Ole and Christina Anderson gifted School District 12 with an acre of land for the establishment of the first schoolhouse in Cuba Township. The schoolhouse's original location is at the intersection of Becker County Road 12 and 150th Avenue.

After a few years that location was given back to the family and a new school was built on County Road 9, one mile east of the farm, where it still stands today as the Cuba Town Hall.

Bryan himself served on the Lake Park-Audubon School Board for eight years, and he also coached both baseball and softball when his children were attending school at LP-A.

Both he and Dawn admit that since they have become "empty nesters," they have largely stepped back from their community leadership roles.


"These days, we go to things (like school activities) to enjoy them," Dawn said.

As they have been getting ready to celebrate 150 years on the farm, Bryan and Dawn have found some interesting stories. They are eager to share those stories during the celebration, which is set for Saturday, July 17.

They say they are preparing to host a family reunion during the day, to be followed by a community celebration in the evening. Local musician, singer and all-around entertainer Tim Eggebraaten will be performing from 6 to 10 p.m., and there will be a meal served from 6 to 7:30 p.m.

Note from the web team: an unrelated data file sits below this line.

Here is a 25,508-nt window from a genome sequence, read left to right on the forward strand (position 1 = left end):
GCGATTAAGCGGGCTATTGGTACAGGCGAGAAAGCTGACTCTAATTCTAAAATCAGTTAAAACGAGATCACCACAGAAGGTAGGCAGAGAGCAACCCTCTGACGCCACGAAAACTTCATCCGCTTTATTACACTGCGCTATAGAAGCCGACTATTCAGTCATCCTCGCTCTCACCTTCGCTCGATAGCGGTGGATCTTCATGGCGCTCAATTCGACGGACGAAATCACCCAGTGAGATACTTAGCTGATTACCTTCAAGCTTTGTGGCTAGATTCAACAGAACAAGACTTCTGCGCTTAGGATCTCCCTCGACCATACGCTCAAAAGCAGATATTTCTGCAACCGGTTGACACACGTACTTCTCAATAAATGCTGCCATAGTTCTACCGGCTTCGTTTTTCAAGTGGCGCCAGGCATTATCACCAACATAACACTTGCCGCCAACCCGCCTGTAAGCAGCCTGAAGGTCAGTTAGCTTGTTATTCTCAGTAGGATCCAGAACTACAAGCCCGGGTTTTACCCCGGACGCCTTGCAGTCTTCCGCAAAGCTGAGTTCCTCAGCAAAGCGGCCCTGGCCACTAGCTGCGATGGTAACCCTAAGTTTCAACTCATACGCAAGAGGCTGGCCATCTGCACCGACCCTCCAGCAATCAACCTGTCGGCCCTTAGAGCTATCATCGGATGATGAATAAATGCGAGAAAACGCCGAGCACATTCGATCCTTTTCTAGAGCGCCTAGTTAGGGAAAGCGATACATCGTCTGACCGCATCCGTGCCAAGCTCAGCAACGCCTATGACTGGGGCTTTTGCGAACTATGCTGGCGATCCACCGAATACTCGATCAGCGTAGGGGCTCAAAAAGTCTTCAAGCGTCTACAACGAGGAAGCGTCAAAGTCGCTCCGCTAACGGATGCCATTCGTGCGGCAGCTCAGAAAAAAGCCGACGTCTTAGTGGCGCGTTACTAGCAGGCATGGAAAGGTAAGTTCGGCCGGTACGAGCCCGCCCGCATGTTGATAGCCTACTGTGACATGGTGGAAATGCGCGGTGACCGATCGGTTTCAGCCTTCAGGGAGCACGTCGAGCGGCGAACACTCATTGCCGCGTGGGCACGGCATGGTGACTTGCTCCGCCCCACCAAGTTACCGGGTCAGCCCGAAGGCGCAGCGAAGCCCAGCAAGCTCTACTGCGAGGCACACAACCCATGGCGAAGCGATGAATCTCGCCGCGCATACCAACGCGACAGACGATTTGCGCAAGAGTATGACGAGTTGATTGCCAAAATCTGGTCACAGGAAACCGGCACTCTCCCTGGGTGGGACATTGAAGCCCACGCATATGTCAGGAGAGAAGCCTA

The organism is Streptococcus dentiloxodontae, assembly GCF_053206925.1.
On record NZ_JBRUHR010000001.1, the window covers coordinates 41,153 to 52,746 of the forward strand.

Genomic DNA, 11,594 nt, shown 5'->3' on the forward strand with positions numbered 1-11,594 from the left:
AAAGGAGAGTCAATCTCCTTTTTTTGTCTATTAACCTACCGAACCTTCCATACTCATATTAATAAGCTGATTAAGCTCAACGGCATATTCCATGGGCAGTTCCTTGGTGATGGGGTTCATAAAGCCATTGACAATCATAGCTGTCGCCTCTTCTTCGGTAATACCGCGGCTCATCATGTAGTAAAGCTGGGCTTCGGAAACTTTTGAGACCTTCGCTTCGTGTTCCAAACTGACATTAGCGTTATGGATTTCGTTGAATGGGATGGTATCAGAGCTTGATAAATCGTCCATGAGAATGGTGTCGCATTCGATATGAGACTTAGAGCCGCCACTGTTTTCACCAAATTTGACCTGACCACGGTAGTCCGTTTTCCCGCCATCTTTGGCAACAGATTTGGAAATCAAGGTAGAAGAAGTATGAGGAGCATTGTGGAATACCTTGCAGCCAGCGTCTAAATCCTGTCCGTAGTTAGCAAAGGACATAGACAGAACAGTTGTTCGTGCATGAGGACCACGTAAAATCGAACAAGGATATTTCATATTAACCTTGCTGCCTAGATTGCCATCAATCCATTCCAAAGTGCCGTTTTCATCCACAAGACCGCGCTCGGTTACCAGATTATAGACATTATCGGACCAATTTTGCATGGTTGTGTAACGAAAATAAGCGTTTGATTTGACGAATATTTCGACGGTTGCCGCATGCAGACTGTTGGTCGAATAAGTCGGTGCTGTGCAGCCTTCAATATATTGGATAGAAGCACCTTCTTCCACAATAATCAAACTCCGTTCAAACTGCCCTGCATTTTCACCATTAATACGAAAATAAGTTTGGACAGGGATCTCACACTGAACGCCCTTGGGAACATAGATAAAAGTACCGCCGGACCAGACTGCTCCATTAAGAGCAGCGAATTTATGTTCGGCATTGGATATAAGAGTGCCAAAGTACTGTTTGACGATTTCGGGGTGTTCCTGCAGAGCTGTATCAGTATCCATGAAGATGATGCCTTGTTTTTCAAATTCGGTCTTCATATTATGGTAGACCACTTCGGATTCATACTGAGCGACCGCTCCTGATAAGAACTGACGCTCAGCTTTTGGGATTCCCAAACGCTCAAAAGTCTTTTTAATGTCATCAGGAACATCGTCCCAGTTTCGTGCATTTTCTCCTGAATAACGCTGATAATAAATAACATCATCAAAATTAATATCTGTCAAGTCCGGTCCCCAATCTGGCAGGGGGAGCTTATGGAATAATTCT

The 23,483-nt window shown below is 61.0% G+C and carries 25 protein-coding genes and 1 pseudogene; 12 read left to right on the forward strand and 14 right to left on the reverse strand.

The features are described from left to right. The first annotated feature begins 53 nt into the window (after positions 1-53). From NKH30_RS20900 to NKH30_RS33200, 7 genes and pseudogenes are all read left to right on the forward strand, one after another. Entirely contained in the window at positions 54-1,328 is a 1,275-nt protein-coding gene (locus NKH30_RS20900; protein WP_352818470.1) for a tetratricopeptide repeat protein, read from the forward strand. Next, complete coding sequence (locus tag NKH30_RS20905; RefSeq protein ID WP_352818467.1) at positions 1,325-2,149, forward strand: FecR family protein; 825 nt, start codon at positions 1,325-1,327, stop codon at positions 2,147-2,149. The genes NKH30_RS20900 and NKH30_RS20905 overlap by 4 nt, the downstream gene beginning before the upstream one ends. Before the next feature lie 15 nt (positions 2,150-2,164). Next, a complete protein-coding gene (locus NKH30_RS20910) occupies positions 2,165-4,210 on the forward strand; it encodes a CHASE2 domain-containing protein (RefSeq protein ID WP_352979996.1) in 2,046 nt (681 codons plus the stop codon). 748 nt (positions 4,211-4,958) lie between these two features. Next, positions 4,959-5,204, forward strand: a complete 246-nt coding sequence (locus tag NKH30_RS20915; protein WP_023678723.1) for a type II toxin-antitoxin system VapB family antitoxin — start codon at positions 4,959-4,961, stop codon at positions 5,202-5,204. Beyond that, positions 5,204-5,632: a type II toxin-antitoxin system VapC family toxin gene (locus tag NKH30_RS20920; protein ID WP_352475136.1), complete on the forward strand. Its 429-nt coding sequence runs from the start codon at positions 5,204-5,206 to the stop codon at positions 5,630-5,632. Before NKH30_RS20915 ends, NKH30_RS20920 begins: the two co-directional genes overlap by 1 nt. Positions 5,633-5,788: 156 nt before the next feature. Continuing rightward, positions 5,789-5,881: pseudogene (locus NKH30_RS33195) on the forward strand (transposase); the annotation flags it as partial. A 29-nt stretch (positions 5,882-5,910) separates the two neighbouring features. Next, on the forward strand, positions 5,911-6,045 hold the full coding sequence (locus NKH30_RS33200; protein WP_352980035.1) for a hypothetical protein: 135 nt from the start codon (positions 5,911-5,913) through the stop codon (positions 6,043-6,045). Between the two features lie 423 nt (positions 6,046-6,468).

"We have no idea how many people to expect," Bryan admitted, but they are hoping for a nice crowd.

"One hundred and fifty years is a long time," he said. "A lot of people have memories of this place, of helping out on the farm."

"We just want everyone to come and celebrate with us," Dawn added.

If you go

What: Anderson Farm 150th Anniversary Community Celebration

When: Saturday, July 17, 6 p.m.

Where: Anderson Farm, 25781 150th Ave., Lake Park

Details: Tim Eggebraaten will perform from 6 to 10 p.m., with a meal to be served from 6 to 7:30 p.m. There is no cost to attend.